Congratulations on your appointment by President Joseph R. Biden to become the next Secretary of Transportation. Since 2019, I have been the Chair of the New York State Senate Committee on Transportation, and my district includes the City of Buffalo, the City of Lackawanna, and the Town of Cheektowaga. These areas share many of the same challenges that South Bend has experienced. As someone who shares the President’s visionary approach to infrastructure projects around the nation, I wanted to take the opportunity to reach out and respectfully request a meeting with the Department of Transportation upon your confirmation in order to share more details of the most pressing needs here in New York that you and the Department of Transportation can assist with. Below you will find some of the most important issues facing New York State’s transportation sector, many of which mirror the needs of states across the nation. I look forward to a productive partnership with you moving forward.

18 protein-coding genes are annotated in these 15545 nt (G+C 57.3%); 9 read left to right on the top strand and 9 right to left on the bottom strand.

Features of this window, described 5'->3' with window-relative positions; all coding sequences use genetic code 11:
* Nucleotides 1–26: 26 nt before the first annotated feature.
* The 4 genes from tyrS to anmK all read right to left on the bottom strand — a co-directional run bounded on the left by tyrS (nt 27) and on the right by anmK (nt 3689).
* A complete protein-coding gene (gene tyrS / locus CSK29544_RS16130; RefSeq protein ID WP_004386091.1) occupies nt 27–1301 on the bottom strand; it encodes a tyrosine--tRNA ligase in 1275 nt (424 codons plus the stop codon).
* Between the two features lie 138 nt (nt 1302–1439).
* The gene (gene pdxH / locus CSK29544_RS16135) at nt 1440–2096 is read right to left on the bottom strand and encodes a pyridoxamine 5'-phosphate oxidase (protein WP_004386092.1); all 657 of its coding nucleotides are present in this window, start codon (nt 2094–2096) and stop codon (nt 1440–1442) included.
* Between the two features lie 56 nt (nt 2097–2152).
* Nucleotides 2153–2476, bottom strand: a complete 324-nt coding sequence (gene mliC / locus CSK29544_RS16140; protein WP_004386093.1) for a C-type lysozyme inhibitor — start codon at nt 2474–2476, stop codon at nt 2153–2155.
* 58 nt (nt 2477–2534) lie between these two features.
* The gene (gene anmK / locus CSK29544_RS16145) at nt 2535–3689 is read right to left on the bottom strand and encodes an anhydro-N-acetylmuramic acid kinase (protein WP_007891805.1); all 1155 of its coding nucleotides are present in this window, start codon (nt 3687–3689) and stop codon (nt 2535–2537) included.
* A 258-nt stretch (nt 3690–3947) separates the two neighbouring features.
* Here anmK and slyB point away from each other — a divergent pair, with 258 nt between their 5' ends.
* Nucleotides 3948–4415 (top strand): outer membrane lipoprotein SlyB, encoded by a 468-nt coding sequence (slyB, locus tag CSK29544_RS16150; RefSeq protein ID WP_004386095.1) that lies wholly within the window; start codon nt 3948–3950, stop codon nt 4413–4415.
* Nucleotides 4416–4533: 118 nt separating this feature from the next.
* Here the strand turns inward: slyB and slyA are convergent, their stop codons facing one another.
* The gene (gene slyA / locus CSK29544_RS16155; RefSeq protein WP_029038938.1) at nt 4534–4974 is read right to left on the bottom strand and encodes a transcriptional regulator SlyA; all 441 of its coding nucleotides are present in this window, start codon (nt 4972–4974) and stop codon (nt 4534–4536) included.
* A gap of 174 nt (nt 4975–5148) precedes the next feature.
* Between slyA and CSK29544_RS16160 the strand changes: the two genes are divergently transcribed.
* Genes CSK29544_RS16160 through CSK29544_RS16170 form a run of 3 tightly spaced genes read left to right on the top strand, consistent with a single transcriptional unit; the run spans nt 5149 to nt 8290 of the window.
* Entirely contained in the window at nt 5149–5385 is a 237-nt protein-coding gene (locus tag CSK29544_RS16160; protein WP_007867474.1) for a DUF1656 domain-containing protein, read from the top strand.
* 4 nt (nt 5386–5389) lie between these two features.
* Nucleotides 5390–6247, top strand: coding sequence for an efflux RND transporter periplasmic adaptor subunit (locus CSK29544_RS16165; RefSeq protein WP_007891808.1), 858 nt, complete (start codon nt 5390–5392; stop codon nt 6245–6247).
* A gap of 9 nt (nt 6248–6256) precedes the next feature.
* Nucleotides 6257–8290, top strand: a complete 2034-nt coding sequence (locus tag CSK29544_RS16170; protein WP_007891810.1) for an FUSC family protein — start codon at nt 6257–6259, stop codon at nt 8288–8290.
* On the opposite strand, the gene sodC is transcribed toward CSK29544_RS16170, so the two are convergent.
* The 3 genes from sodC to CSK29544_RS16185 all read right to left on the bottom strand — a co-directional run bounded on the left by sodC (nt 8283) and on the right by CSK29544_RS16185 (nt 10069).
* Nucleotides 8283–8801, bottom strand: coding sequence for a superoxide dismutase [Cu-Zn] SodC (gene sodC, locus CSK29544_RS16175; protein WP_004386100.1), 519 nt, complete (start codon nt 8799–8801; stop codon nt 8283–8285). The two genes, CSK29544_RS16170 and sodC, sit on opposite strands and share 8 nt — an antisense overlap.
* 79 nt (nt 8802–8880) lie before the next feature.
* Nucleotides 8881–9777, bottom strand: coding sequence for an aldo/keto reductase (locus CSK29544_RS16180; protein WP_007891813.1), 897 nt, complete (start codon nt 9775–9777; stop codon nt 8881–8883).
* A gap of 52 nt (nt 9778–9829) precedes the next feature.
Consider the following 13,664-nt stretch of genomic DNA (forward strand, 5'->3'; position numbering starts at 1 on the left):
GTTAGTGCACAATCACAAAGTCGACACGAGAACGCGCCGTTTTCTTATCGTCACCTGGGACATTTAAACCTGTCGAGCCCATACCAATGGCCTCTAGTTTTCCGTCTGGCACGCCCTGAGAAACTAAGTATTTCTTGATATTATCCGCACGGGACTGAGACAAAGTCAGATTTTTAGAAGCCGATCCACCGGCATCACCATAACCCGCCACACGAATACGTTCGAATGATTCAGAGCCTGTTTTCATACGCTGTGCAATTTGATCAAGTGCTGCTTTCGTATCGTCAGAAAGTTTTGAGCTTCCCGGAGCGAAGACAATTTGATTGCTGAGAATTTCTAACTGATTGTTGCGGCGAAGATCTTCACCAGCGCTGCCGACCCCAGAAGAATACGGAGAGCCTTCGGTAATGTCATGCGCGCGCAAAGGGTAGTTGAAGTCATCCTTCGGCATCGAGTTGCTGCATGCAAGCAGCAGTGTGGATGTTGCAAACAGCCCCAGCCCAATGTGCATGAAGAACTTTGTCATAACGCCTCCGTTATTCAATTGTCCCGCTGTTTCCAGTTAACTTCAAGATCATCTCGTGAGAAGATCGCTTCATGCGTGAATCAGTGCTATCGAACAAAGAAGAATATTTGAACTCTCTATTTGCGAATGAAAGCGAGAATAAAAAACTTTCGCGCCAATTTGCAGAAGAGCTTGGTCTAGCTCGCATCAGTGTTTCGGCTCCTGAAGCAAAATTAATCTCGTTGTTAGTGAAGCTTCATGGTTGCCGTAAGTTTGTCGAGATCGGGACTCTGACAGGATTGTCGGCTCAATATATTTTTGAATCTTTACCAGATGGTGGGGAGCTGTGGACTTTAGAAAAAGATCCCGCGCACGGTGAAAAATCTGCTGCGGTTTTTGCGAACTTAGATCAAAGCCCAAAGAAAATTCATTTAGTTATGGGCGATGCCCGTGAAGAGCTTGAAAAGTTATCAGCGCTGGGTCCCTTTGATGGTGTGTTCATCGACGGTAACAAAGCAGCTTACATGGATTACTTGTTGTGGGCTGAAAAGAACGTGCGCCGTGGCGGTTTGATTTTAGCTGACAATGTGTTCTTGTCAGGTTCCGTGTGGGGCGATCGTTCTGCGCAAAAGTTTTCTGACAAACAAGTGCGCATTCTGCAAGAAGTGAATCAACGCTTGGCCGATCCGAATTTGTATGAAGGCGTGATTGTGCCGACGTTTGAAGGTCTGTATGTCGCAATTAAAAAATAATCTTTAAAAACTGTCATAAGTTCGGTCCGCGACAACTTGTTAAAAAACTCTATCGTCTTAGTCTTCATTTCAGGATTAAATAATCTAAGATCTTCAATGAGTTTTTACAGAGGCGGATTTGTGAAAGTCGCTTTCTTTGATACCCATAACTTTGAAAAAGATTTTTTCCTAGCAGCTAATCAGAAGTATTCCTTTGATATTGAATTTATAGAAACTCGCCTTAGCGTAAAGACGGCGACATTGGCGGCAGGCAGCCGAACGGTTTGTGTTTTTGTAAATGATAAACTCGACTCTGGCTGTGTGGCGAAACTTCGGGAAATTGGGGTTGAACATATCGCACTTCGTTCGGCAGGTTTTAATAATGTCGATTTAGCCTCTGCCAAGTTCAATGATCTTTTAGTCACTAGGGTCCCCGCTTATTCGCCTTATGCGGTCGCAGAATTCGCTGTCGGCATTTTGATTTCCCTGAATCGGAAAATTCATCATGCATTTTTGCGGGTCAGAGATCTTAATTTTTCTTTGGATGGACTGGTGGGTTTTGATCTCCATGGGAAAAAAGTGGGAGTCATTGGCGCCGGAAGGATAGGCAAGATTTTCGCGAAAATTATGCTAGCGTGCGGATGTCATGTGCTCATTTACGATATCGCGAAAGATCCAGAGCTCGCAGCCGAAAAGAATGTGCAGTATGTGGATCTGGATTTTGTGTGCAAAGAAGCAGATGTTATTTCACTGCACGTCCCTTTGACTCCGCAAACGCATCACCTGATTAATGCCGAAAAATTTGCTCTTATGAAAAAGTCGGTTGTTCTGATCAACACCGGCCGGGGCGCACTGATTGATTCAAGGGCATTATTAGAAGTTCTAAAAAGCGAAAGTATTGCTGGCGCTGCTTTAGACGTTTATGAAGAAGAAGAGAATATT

BUILD Grants

New York, like most states, is reliant on federal funds for a significant portion of its infrastructure needs, especially for larger projects, where the federal share of cost is often 80% or greater. A large funding source from USDOT for projects within states are Better Utilizing Investments to Leverage Development, or BUILD grants, which is the successor to what were previously TIGER grants. Despite having the third highest gross state product in the nation, and being the fourth most populous state, New York hasn’t received a BUILD grant since 2018, with Upstate New York not receiving a BUILD grant since 2017. In the past, BUILD grants, and the predecessor TIGER grants, have been used in the state to help complete projects, including several phases of Buffalo’s Cars on Main Street initiative, improvements to the Port of Albany, rehabilitation of part of the Brooklyn Bridge, and upgrading transit and pedestrian facilities along the I-287 corridor in the Hudson Valley. Similar projects are ready to go, yet without funding commitments to the state, these projects will likely not go forward.